Over the two years of the pandemic, we’ve all been forced to change the way we shop. Many consumers will have adapted their behaviours permanently – and some new behaviours may yet still evolve.
In 2021, FMCG value growth in Thailand hit 3.5% – its highest level since 2014 – despite a number of underlying issues including high household debt, drought and falling GDP. This was thanks to government subsidies, and the unlocking of COVID-19 restrictions in Q4. But what lies in store for 2022? Will the sector remain in positive growth, or will consumers decide to tighten their belts?
Restrictions on movement during the pandemic led Thai consumers to reduce the number of shopping trips they took, and increase their basket size. While shoppers in Greater Bangkok cut their shopping frequency in 2020, in 2021 this returned to normal. Everywhere else, buyers reduced their frequency in both years.
Food is essential to every consumer, of course, which is why it’s the main sector driving FMCG growth in Thailand. Food and beverages grew more in 2021 than the previous year due to increased in-home consumption and cooking at home. Personal care, on the other hand, saw lower growth in 2021 than the previous year due to reduced usage opportunities, but we expect this category to recover in 2022.
Changing lifestyles impact spend
Each year, the number of Thai households living in urban areas increases, while household sizes shrink. In 2021, the birth rate hit its lowest point in history – and since households with children spend the most, this is another trend FMCG brands need to recognise and adapt to.
In terms of value contribution, medium and large households remain more important than small households, which are larger in number, but spend less.
Households in Greater Bangkok and Thailand’s rural areas bought more FMCG goods in 2021 than in 2020, while urban households in provincial areas bought the same amount.
Looking at the fastest growing products, liquid hand soap was popular with shoppers in every demographic as it was a must-have during the pandemic. Families purchased more children’s products, such as malted beverages and tonic food drinks, as schools were closed and kids stayed at home.
In the oldest households, the top growing categories were adult milk powder, cereal milk and functional drinks, indicating that these consumers have become more concerned with their health.
Upsizing and trading up are rising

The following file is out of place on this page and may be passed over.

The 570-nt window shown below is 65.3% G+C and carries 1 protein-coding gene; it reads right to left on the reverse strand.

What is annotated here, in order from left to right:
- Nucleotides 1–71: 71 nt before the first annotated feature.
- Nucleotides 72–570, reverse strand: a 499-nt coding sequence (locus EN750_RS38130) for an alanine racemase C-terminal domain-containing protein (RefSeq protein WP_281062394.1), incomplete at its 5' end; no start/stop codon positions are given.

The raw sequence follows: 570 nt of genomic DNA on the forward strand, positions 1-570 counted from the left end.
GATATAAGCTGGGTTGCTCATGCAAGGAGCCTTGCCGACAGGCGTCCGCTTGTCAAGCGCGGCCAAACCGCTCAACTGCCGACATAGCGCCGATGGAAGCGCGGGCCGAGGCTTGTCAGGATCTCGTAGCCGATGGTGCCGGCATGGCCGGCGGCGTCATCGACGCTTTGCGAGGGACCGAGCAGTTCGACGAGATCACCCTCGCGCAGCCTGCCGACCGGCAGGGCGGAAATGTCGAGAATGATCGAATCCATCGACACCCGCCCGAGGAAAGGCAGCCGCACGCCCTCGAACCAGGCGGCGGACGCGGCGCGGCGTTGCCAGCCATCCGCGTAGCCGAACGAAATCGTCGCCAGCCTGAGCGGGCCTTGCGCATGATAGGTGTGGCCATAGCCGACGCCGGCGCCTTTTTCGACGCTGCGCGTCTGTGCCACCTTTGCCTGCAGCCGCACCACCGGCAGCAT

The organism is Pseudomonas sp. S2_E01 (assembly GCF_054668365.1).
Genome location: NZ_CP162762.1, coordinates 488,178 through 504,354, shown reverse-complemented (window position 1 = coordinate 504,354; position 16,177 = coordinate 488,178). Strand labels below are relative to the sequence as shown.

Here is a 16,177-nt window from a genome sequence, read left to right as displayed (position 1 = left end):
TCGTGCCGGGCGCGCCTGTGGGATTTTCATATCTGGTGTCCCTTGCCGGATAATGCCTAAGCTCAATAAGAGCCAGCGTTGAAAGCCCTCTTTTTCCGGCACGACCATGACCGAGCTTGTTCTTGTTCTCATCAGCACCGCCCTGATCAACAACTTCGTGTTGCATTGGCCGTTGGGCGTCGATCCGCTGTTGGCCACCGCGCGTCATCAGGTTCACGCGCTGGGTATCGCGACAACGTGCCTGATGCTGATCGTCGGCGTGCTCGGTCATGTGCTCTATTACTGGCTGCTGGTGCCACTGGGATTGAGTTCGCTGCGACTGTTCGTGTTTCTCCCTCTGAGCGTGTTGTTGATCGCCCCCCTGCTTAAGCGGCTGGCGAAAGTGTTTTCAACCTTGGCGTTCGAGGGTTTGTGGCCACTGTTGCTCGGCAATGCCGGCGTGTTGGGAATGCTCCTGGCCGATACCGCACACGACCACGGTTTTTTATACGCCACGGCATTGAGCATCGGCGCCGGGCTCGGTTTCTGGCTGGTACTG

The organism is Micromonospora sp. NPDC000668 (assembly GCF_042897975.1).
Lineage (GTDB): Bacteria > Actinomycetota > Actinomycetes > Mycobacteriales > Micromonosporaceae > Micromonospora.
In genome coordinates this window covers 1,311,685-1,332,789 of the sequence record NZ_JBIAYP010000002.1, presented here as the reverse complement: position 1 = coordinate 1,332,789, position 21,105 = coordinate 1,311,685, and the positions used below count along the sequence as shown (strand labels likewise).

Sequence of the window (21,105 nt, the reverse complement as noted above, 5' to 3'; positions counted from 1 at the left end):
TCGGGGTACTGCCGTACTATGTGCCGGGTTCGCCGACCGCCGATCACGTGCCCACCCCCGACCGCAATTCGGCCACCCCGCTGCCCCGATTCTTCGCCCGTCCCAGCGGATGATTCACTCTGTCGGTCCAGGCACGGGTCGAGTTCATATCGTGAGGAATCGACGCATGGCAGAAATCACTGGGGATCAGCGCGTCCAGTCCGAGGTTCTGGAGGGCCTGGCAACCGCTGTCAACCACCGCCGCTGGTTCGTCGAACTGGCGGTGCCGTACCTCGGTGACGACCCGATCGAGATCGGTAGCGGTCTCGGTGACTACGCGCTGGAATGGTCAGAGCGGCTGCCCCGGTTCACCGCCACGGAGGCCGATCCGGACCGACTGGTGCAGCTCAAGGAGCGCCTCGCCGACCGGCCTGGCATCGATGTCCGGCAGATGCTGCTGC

Buying the pack or product size that suits them best is very important to Thai consumers. Most have chosen to increase the size of their purchases, which is a trend found in around a quarter of all categories.
More than half of FMCG products are traded up, with customers buying more premium versions. This trend is strongest in food, beverages and personal care, as buyers have become more health conscious.
A transformed channel landscape
Thailand's main shopping channels are still Traditional Trade (mom & pop shops, flea markets and wet markets) and Modern Trade (hypermarkets, supermarkets and convenience stores). As in other regions, Thai consumers are paying more attention to ecommerce, with 1.9 million households adding online shopping to their channel repertoire in 2021.
Around a quarter of Thai households now shop online, with ‘pure player’ marketplaces such as Shopee, Lazada and Convey the most popular platforms, followed by social commerce sites such as Facebook or Line. Consumers also added more FMCG product categories to their online shopping cart in 2021, increasing from an average of two up to four.
The latest COVID-19 outbreak that’s hit Thailand, combined with declining consumer confidence and higher unemployment, could have a negative impact on FMCG spend this year. However, we believe that due to higher inflation and the continuing of the state's stimulus initiatives, the market will end 2022 with a year-on-year value increase of 2.1%.
Kantar Worldpanel’s 2022 Thailand: FMCG Outlook paper shares uniquely detailed data, insights and analysis related to FMCG purchase behaviour during the pandemic, along with expectations for this year. You can download the full report by filling in the form below.